The Houthis are a religious Zaidi movement that is limited to Yemen. While they have expanded their rhetoric to more closely reflect ideas espoused by Iran and other Shia Islamist movements in the so-called ‘Axis of Resistance’, their nature remains highly local, based on ancestral and territorial history. One cannot easily join the core Houthi movement because it does not trust anyone who joined after it expanded beyond Sa’ada and became the ruling power in Sana’a. This can be seen clearly when looking at the background of most military commanders and mushrifeen, many of whom share kinship or connections by marriage to the Houthi family and were part of the movement dating back to the insurgency against the central government, like Al-Tawos, Al-Ejri, Al-Shami, Habra and Filita families.

The political pragmatism in dealing with outsiders, exemplified in temporary alliances and changing rhetoric, contradicts the Houthi movement’s true doctrinal nature and narrow composition. Relations between the movement’s members are based on absolute loyalty to the leadership and complete faith in the inevitability of reaching the movement’s goals. The group’s faith in its own purity has led to a sense of superiority over others and distrust of outsiders.

Understanding the Houthis requires distinguishing between their true internal rhetoric versus the actions and words directed at non-members. Above all, loyalty to the leadership and the movement are the group’s core values. This coherence and unity has formed the basis for its existence and has served to protect it against outsiders, whether foreign powers or fellow Yemenis. The Houthi movement was formed and shaped during years of war. Even now, while governing in Sana’a and controlling the majority of Yemen’s population, the actions of the group remain influenced by the feeling that there always lurks a threat to the movement’s existence – by Maysaa Shuja al-Deen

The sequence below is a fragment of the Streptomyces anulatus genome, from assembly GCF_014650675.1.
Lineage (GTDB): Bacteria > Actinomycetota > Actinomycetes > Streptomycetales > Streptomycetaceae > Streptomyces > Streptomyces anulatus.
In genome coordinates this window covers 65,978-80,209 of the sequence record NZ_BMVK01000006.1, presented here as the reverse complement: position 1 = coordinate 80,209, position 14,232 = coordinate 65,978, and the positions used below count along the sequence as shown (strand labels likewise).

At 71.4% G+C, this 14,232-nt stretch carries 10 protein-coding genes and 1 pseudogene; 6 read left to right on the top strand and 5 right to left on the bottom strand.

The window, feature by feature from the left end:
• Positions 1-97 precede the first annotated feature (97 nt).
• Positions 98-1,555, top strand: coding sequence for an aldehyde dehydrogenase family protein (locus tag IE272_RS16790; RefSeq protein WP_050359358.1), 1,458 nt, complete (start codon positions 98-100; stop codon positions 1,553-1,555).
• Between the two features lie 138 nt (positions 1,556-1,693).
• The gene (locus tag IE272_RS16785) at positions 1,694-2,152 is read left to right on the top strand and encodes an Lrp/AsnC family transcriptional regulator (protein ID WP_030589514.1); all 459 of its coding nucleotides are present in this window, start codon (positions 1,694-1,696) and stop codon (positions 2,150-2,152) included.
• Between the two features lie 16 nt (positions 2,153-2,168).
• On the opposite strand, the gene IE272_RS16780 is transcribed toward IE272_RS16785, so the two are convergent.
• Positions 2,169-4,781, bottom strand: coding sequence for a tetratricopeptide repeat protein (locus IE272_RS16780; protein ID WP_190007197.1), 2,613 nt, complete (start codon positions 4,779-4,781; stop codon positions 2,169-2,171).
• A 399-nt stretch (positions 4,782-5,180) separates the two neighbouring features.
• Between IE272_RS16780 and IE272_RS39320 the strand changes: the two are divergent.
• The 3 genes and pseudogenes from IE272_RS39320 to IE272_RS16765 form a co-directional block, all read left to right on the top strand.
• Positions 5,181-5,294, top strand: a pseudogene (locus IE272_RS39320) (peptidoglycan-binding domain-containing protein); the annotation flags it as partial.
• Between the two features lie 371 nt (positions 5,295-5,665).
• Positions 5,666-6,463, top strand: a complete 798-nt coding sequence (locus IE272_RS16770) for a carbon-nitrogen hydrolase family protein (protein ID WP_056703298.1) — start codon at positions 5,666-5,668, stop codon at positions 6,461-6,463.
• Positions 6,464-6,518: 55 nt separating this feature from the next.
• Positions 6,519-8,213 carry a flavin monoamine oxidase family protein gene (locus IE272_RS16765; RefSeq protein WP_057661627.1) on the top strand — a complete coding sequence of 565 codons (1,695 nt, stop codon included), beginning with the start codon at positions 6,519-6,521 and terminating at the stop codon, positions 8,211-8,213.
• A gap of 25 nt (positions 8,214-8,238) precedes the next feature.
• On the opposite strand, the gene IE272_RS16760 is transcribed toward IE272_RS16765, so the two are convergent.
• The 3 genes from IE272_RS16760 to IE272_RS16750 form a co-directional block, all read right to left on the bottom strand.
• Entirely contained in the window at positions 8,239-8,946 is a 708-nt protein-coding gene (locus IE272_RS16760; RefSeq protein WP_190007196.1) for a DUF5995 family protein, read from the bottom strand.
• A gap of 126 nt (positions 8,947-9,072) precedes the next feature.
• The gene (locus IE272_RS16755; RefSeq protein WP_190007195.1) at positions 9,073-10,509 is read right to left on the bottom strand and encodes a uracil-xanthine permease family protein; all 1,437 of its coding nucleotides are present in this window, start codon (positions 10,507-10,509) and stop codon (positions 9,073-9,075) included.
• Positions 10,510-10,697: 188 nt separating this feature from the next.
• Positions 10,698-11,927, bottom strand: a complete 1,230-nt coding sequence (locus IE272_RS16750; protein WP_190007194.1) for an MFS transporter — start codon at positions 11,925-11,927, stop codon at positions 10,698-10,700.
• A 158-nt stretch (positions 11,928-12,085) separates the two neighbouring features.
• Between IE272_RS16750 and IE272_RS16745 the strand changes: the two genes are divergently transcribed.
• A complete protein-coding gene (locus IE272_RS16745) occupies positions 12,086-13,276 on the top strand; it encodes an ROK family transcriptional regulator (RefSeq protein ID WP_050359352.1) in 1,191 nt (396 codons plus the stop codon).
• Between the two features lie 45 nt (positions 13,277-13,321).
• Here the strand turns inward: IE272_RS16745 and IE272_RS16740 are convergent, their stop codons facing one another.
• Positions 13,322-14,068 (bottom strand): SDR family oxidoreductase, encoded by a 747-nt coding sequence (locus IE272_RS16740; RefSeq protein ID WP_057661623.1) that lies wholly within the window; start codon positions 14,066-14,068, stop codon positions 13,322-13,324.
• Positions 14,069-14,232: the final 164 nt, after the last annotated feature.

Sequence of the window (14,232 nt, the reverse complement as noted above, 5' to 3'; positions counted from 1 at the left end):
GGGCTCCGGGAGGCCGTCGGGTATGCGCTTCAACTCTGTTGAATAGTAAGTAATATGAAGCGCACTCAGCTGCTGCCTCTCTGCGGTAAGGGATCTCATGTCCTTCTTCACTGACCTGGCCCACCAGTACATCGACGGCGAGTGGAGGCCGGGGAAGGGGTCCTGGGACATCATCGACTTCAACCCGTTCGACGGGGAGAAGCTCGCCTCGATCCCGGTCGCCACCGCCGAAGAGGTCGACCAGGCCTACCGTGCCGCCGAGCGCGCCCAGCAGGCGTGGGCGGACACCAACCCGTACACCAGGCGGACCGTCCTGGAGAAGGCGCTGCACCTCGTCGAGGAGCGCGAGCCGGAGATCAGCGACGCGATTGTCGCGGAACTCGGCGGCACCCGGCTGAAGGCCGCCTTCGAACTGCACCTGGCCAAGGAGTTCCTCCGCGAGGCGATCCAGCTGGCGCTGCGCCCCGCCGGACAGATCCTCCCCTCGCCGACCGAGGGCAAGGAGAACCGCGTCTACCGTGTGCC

and summary of main points:

Non-Resident Fellow @maysaashujaa writes about the #Houthi movement's rise to power, explaining that since it was formed and shaped during years of war, its actions remain influenced by the feeling that there always lurks a threat to its existence.

During their expansion from Sa’ada to Sana’a, the #Houthis switched alliances often, from the #Islah Party, to the Southern Movement and the Yemeni Socialist Party, to Ali Abdullah #Saleh, adopting a policy of forging temporary alliances and targeting rivals one by one.

The #Houthis do not rule out #rapprochement with any party if it would benefit the group in the struggle against a mutual enemy. However, the group nature will only allow temporary #alliances up to a certain point. In terms of #ruling, the Houthi movement does so alone.

The #Houthi movement has shown a willingness to shift how it depicts itself and its motives, depending on the situation, regardless of whether this is inconsistent with its actions on the ground or its previously stated ideological stances.